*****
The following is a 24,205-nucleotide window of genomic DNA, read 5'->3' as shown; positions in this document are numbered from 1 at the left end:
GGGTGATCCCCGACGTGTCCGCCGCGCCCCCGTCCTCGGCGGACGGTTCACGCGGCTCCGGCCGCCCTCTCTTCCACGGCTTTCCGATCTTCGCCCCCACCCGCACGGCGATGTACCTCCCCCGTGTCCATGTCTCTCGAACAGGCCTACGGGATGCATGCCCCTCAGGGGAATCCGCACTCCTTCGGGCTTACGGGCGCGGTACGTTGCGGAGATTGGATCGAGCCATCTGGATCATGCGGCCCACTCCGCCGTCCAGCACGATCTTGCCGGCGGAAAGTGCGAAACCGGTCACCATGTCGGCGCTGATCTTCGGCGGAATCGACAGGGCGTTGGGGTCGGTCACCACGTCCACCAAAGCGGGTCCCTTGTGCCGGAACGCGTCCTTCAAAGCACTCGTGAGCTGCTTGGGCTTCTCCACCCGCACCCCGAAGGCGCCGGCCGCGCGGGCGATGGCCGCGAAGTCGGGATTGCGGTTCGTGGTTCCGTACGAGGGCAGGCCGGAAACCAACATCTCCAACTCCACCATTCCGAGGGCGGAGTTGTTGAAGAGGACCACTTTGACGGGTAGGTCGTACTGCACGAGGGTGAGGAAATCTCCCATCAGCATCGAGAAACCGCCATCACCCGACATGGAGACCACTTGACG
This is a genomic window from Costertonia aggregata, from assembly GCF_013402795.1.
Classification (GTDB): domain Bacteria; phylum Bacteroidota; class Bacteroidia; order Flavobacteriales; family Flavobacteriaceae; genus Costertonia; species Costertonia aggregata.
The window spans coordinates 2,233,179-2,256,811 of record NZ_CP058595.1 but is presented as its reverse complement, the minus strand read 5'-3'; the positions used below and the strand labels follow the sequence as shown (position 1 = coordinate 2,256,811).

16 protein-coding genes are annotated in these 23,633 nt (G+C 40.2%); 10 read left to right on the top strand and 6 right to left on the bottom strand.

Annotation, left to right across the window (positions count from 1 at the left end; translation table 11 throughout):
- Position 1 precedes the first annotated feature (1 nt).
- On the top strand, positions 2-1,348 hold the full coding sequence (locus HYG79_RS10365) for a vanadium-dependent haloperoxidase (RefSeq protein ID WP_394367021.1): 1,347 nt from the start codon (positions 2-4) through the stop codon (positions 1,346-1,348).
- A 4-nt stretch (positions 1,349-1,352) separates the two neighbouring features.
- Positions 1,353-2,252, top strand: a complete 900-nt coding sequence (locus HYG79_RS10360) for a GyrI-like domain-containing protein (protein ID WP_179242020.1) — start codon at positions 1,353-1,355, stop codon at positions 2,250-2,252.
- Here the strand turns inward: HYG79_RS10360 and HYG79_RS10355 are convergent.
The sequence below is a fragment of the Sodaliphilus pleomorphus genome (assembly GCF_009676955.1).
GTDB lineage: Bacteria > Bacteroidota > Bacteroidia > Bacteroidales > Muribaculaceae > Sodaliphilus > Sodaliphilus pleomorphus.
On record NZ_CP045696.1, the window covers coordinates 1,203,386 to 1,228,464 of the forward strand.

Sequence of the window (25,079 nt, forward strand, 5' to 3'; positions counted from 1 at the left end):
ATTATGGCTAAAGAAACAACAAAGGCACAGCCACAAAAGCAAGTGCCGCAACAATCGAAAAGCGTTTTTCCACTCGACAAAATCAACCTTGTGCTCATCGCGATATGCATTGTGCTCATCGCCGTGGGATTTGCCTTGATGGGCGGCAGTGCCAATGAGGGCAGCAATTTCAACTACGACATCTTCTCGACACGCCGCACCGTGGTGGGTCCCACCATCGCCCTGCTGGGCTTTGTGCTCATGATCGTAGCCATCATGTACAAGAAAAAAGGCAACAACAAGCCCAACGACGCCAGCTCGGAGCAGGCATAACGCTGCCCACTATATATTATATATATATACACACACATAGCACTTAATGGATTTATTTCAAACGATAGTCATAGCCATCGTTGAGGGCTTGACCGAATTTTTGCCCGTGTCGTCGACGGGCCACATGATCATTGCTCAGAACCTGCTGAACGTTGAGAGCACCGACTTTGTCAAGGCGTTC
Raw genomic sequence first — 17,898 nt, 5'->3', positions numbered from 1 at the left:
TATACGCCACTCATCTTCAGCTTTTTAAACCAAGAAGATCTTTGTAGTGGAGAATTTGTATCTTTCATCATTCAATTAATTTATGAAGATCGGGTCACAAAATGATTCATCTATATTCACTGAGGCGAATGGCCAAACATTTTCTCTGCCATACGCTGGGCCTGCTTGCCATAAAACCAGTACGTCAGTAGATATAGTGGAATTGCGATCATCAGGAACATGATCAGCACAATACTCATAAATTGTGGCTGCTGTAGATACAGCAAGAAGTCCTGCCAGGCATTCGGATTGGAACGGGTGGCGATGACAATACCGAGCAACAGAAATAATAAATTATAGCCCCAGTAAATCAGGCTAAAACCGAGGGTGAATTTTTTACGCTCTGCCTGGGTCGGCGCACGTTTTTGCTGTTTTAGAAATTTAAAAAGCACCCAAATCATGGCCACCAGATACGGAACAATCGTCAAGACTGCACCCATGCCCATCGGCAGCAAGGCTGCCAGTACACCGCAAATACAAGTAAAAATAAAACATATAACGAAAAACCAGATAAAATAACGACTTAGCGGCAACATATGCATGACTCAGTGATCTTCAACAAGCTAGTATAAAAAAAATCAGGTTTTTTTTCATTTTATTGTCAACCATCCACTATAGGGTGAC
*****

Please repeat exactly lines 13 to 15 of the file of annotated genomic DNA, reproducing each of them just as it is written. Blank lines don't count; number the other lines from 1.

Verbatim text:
The sequence below is a fragment of the Sodaliphilus pleomorphus genome (assembly GCF_009676955.1).
GTDB lineage: Bacteria > Bacteroidota > Bacteroidia > Bacteroidales > Muribaculaceae > Sodaliphilus > Sodaliphilus pleomorphus.
On record NZ_CP045696.1, the window covers coordinates 1,203,386 to 1,228,464 of the forward strand.